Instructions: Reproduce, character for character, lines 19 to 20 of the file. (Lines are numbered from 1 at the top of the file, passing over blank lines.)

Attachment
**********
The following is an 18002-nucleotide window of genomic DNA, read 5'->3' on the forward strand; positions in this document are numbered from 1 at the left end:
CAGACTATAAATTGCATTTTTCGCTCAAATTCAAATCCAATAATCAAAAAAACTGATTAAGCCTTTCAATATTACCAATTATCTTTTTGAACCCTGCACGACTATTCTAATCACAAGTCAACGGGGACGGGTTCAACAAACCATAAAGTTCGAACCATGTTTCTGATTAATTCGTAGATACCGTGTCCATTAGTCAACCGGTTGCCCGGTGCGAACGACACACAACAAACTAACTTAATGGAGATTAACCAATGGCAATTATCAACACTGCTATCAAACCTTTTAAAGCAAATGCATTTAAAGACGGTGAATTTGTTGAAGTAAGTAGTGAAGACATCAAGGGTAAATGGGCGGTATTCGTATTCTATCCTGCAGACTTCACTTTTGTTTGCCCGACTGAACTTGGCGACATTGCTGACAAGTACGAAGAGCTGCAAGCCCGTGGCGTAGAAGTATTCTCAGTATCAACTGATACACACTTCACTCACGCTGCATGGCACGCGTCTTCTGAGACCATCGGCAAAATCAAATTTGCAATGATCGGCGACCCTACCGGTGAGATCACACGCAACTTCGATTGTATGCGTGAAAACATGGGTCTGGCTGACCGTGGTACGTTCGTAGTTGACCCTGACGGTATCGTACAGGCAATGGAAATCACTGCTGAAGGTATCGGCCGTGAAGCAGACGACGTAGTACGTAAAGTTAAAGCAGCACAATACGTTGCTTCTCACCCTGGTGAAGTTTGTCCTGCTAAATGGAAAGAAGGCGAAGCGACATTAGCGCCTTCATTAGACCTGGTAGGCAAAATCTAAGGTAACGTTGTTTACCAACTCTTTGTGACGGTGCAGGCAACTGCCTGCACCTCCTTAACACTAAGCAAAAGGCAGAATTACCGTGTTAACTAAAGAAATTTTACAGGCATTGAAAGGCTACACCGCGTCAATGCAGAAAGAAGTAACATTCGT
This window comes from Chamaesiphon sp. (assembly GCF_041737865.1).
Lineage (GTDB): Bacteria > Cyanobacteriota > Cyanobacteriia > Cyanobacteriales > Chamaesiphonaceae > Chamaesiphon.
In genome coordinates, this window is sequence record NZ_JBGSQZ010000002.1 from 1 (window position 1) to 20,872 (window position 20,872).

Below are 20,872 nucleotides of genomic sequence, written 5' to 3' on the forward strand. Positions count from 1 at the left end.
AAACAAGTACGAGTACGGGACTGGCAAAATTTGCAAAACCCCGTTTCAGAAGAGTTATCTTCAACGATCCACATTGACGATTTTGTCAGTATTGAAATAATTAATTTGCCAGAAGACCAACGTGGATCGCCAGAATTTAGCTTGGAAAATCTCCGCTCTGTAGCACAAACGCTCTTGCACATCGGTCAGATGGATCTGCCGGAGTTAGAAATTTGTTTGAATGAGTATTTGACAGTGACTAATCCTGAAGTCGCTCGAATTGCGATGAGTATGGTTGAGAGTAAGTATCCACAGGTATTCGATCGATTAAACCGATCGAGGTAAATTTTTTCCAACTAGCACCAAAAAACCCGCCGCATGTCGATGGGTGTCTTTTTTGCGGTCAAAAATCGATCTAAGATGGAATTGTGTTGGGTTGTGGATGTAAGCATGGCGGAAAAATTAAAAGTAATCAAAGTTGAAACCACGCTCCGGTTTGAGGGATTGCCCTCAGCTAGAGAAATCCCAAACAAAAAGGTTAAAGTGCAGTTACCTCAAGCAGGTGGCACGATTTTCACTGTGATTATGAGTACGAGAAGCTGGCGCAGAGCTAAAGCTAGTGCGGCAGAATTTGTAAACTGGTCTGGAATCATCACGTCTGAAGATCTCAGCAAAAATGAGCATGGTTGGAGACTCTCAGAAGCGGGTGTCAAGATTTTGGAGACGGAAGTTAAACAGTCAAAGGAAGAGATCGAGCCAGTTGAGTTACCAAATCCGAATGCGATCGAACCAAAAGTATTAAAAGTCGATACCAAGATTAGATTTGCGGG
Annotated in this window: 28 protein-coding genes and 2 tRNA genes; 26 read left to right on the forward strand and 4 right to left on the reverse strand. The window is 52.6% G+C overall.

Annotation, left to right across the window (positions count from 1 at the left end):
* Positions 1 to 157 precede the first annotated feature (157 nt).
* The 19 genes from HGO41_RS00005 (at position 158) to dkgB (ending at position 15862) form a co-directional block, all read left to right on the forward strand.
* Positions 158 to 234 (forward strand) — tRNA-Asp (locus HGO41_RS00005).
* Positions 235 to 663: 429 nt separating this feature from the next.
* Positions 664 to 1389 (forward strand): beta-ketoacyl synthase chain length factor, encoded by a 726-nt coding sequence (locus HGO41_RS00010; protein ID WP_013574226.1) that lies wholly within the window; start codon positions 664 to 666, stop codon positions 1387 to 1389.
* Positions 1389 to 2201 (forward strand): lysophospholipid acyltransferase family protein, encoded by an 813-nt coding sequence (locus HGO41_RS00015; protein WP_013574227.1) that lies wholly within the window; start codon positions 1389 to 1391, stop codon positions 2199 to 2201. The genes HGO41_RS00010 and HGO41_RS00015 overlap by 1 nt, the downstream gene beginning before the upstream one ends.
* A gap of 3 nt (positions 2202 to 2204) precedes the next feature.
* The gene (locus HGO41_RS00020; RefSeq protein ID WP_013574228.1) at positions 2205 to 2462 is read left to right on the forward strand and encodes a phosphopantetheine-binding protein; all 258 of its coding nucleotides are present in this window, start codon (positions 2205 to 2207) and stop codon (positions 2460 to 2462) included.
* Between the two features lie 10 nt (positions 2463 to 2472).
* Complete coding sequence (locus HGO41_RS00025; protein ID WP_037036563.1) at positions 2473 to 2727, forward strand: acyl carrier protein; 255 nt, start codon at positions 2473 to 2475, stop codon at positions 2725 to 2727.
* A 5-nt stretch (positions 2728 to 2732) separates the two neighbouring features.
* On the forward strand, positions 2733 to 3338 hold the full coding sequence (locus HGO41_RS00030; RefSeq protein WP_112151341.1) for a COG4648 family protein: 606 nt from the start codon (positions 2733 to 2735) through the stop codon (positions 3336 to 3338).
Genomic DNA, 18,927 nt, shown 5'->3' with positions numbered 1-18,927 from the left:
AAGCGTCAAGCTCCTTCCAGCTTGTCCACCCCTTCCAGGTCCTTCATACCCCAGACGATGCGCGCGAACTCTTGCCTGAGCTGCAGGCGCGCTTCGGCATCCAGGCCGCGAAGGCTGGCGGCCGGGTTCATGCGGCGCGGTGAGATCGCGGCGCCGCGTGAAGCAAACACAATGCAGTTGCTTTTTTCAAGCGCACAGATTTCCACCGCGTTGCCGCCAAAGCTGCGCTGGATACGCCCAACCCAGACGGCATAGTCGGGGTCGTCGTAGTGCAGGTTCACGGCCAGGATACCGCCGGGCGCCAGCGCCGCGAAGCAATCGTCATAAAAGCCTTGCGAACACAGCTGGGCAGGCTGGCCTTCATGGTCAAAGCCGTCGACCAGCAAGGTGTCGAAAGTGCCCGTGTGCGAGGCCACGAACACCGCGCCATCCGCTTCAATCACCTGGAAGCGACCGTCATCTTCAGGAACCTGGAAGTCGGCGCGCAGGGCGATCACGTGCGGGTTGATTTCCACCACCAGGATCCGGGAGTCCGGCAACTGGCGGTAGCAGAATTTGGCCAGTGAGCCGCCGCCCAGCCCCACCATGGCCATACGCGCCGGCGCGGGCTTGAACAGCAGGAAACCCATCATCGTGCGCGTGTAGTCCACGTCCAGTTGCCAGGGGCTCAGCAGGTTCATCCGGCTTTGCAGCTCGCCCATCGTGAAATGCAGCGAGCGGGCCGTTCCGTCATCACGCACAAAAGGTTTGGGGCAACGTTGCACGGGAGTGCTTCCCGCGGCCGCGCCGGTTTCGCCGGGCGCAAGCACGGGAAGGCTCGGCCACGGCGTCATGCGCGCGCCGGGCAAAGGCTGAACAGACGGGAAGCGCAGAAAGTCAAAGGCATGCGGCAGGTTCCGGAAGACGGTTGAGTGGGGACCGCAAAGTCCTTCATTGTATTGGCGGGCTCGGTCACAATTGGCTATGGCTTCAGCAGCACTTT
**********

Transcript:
* Complete coding sequence (locus HGO41_RS00025; protein ID WP_037036563.1) at positions 2473 to 2727, forward strand: acyl carrier protein; 255 nt, start codon at positions 2473 to 2475, stop codon at positions 2725 to 2727.
* A 5-nt stretch (positions 2728 to 2732) separates the two neighbouring features.